The EEOC’s Guidance of April 25, 2012, seeks to prevent negative employment decisions based on the results of routine criminal background checks from having a disproportionate impact on minorities. If your Company already has or is considering implementing a criminal background check policy, please note the below employer best practices (developed by the EEOC).
- Eliminate policies or practices that exclude people as a whole from employment based on any criminal record.
- Train managers, hiring officials, and decision makers about Title VII and its prohibition on employment discrimination.
Developing a Policy
- Develop a narrowly tailored written policy and procedure for screening applicants and employees for criminal conduct.
- Identify essential job requirements and the actual circumstances under which the jobs are performed.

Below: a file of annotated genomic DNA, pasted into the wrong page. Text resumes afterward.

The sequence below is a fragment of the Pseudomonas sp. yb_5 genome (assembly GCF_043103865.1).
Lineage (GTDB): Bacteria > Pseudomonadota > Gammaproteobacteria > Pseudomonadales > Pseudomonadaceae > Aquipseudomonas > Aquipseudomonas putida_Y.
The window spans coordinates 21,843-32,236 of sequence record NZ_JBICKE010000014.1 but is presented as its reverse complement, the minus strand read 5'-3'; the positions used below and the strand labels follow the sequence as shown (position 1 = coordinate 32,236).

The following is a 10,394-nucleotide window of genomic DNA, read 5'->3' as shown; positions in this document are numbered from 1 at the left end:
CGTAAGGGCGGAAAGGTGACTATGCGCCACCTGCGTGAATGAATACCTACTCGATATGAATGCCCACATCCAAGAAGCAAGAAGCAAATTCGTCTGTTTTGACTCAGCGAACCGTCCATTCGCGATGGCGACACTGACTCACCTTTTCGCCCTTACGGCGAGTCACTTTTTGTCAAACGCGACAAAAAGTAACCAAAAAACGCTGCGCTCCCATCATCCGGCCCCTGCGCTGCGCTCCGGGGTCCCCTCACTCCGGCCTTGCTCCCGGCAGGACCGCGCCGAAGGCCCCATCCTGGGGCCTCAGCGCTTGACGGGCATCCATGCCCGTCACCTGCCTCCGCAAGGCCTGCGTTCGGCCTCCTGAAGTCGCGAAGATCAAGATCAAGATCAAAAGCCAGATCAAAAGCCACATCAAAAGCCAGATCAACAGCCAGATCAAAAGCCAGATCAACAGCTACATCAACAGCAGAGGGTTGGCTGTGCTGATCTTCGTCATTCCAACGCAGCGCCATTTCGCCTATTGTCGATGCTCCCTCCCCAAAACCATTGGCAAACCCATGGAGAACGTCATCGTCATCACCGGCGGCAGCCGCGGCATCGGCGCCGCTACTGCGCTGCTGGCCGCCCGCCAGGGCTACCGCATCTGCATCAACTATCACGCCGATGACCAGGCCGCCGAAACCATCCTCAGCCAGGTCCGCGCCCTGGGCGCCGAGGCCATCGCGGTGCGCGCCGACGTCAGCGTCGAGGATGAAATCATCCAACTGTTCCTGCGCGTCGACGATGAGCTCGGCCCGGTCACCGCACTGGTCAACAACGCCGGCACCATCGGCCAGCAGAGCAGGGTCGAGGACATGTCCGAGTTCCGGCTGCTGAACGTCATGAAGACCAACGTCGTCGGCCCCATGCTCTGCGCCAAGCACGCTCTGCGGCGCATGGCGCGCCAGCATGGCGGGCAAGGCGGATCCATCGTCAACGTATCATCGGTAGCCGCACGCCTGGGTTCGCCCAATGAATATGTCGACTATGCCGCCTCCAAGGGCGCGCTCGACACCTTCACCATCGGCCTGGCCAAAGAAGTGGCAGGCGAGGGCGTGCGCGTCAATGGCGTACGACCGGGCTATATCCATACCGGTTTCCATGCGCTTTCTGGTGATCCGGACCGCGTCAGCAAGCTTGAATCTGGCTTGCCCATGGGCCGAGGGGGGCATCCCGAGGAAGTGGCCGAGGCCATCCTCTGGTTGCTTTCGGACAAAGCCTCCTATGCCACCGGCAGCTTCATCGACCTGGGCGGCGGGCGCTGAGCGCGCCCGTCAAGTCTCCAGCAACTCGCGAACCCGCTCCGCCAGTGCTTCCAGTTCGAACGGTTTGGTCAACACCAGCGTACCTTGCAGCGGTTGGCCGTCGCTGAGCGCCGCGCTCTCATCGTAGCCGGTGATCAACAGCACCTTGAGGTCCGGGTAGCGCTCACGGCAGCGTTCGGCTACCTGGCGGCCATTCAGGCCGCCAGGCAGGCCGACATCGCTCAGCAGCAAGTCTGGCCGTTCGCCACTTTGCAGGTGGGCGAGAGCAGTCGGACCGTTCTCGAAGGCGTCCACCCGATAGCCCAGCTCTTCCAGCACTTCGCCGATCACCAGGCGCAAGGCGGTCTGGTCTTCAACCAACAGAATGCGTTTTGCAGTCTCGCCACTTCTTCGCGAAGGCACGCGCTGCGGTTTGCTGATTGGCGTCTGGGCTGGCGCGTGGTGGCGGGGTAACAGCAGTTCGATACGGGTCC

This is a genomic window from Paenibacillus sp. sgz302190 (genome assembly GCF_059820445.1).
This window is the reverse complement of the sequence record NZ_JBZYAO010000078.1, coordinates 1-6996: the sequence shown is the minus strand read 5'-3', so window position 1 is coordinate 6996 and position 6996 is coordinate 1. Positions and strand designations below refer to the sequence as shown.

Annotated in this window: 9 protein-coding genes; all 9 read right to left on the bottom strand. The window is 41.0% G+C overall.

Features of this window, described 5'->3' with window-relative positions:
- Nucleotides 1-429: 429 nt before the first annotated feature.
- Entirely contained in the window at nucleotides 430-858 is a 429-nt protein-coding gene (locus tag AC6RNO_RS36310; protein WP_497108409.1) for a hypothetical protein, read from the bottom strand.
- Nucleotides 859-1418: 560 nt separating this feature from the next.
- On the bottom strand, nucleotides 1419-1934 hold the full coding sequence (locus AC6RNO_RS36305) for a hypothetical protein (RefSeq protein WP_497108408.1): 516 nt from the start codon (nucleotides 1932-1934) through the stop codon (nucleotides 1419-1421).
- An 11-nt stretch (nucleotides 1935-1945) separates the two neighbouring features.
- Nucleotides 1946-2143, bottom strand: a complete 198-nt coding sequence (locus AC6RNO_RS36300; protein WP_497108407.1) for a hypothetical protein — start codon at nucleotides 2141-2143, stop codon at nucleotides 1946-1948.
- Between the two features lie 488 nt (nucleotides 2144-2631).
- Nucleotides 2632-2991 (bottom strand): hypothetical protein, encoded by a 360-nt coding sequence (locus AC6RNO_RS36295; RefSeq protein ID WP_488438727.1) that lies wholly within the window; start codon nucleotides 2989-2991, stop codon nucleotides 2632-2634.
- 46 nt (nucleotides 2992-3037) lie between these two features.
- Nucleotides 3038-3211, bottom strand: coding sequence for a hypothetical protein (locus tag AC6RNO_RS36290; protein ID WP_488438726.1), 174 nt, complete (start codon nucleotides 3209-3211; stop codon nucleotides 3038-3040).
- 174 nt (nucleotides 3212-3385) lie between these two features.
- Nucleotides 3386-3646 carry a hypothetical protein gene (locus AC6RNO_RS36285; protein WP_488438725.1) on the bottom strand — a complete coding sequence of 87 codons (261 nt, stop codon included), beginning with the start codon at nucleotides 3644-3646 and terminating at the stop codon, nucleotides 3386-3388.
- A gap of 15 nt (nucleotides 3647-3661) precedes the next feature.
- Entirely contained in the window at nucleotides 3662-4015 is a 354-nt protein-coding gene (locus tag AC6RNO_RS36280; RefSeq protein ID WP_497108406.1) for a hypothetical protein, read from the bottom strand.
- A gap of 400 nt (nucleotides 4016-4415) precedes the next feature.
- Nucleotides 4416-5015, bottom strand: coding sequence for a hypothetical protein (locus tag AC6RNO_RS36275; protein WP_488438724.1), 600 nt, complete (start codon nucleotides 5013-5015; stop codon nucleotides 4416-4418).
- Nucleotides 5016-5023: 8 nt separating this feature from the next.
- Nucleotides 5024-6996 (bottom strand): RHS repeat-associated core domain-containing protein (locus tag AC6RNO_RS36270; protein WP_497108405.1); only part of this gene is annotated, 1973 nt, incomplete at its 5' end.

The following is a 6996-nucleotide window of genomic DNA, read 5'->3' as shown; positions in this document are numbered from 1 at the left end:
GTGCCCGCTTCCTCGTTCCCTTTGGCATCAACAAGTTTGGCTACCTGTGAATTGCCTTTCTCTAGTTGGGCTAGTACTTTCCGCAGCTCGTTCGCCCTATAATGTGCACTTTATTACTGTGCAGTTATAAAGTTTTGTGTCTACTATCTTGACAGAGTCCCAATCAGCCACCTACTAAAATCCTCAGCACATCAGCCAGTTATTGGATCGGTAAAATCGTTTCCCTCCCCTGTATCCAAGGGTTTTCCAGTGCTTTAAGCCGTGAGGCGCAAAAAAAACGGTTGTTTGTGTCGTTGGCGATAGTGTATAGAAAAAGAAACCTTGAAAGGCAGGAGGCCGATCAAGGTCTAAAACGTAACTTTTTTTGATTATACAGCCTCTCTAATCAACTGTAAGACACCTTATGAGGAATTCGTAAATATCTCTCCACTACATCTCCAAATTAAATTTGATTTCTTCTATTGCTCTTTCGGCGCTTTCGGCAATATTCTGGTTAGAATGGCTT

- Determine the specific offenses that may demonstrate unfitness for performing such jobs.
- Identify the criminal offenses based on all available evidence.
- Determine the duration of exclusions for criminal conduct based on all available evidence.
- Include an individualized assessment.
- Record the justification for the policy and procedures.
- Note and keep a record of consultations and research considered in crafting the policy and procedures.
- Train managers, hiring officials, and decision makers on how to implement the policy and procedures consistent with Title VII.
Questions about Criminal Records
- When asking questions about criminal records, limit inquiries to records for which exclusion would be job related for the position in question and consistent with business necessity.
- Keep information about applicants’ and employees’ criminal records confidential. Only use it for the purpose for which it was intended.
If you want assistance or more information on how to comply with the Guidance, please contact us.